National Parks

Make The Most Of A Full Day In The Park

Yellowstone National Park is a bucket-list destination of unbelievable, variegated landscapes and distinctive features unlike any other. Beautiful boiling springs, bubbling mudpots and powerful geysers draw visitors from all over to this otherworldly land. Visiting during the summer months affords mild temperatures, vibrant surroundings and the opportunity to see a plethora of wildlife.

America's First National Park

Take a Transformative Journey

From downtown Jackson, you’ll find yourself at the south entrance to Yellowstone National Park in about 90 minutes. As you drive into Yellowstone, the beautiful, diverse forested landscape beckons you forth to adventure. On your way to West Thumb and Grant’s Village, you’ll drive alongside the Lewis River, past the sweeping Lewis River Canyon and Lewis Falls, to Lewis Lake – named for Meriwether Lewis of Lewis and Clark. Grant Village offers the first services inside the park, so this is a good stopping point for a quick break.

West Thumb Geyser Basin

Passing Grant’s Village, you’ll arrive at West Thumb Geyser Basin – a quieter, comparatively uncongested area of the park. Here you’ll encounter just a small stretch of the Yellowstone Lake shoreline, which spreads over 20 miles long and 14 miles wide, making it the largest high elevation lake in the country. Aside the lake, a well-maintained boardwalk grants access to geothermal features including the Abyss Pool – boasting an ultramarine hue and seemingly unending depth, and the Fishing Cone, a hot spring once used to “cook” fish that were caught in the lake. Another unusual feature are the Thumb Paint Pots – mini mud volcanoes.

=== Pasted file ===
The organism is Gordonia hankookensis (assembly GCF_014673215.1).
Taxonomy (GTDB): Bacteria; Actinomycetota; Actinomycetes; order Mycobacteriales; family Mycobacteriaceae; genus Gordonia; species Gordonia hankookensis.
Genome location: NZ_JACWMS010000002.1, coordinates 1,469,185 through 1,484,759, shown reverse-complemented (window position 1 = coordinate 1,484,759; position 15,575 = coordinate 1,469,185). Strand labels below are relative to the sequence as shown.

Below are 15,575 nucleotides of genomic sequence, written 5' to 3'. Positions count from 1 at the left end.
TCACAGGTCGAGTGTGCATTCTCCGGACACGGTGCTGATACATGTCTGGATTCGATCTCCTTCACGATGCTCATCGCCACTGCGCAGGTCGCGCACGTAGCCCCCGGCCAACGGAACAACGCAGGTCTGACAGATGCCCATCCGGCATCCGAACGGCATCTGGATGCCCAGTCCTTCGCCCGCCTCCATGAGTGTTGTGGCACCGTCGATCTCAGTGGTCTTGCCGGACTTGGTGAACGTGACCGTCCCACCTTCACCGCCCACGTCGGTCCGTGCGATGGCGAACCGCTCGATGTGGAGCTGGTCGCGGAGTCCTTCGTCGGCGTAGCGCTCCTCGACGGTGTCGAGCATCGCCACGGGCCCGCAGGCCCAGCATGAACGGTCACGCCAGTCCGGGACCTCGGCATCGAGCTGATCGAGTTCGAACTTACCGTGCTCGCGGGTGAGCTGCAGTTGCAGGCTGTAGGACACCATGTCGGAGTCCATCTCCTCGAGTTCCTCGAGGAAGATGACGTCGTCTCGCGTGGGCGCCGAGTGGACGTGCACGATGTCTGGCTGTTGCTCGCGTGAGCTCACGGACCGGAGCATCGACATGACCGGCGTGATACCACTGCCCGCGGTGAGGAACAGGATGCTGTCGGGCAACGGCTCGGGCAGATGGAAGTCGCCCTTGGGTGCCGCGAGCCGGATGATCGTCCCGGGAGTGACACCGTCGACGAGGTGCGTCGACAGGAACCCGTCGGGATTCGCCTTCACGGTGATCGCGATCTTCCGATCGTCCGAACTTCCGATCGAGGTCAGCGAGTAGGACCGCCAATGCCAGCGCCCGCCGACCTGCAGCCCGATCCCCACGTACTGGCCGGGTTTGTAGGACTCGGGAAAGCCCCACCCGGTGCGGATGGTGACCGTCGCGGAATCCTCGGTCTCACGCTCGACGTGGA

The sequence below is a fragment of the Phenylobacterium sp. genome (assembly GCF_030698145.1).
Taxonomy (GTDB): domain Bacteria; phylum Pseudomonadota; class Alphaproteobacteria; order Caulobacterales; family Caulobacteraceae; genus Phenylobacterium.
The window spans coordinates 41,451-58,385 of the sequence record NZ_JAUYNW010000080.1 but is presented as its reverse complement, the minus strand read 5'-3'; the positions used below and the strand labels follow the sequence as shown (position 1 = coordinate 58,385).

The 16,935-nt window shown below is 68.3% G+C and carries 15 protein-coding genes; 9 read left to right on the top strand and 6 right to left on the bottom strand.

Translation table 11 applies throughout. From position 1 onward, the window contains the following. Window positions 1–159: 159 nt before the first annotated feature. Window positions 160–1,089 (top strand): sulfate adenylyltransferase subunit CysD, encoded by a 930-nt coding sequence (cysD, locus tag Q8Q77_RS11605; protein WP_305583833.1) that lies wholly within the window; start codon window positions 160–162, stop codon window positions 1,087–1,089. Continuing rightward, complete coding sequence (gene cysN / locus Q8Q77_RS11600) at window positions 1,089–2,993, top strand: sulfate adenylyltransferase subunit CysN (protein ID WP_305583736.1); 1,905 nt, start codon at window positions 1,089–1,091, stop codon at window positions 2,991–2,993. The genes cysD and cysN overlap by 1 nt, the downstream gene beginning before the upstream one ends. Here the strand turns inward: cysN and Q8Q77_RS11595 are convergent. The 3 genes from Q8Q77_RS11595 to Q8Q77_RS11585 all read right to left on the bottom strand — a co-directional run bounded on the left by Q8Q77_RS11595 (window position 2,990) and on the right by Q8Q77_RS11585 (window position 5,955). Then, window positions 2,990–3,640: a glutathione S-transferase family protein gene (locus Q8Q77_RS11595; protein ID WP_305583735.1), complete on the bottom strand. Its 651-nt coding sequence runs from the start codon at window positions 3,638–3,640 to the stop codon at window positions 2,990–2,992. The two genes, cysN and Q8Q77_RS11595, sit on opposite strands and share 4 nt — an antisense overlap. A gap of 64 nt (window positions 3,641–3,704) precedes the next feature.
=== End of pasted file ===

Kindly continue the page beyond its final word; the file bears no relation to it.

Fountain Paint Pot

Driving towards the west entrance to the park, you’ll pass Old Faithful and the Midway Geyser Basin before arriving at the furthest point in our itinerary, the Fountain Paint Pot region. This area of Lower Geyser Basin boasts all of the hydrothermal features found in the park – mudpots, geysers, hot springs, and fumaroles – which can be accessed by a compact half-mile long boardwalk loop.

 

The first feature you’ll encounter is Celestine Spring – a vibrant, deep blue pool – followed by a lively collection of geysers erupting with various levels of regularity, including Clepsydra (the most persistent), Fountain, Jelly, Jet, Morning (which can reach up to an incredible 200 feet), Spasm and Twig.

Make your way around the walkway toward Red Spouter, which combines the activity of a fumarole, hot spring, and mudpot depending on the time of year. Further on, you will pass Leather Pool and a collection of additional hissing, gassing fumaroles. Beyond these fumaroles, the trail delivers you to Fountain Paint Pot – a bubbling and popping mud spring. Continuing the loop back to the parking lot, you’ll pass Silex Spring – a small blue pool rimmed with white silica and surrounded by orange-colored runoff – a product of the microorganisms that thrive in hot springs.

Grand Prismatic Spring

The largest and arguably the most stunning hot spring in the country, this vibrant, geothermic pool is roughly 300 feet in diameter and an incredible 160 feet deep. The gorgeous rainbow waters make this attraction particularly awe-inspiring. Coloration comes from pigmented thermophilic bacteria that thrive on the minerals present in the spring and generate a range of hues including reds, yellows, and oranges. Don’t be surprised to see bison tracks in the spring – their hooves withstand the intense temperatures, and they often seek out hot springs in the cold winter months. But make no mistake, this area can be very dangerous so please adhere to the boardwalk or the hiking trail overlook to observe this beautiful attraction.

Old Faithful

The final stop on our day in Yellowstone, Old Faithful is one of the most iconic symbols of the park. This world-renowned geyser erupts every hour and a half, so be sure you plan accordingly and secure a good viewing spot. This is also a good time to grab a bite to eat, visit the gift shop or learn more about the icon that has been drawing visitors for over 150 years. A boardwalk and benches surround the geyser from a safe distance and provide several viewing angles, and with eruptions clearing between 130-180 feet, be sure and have your camera at the ready.

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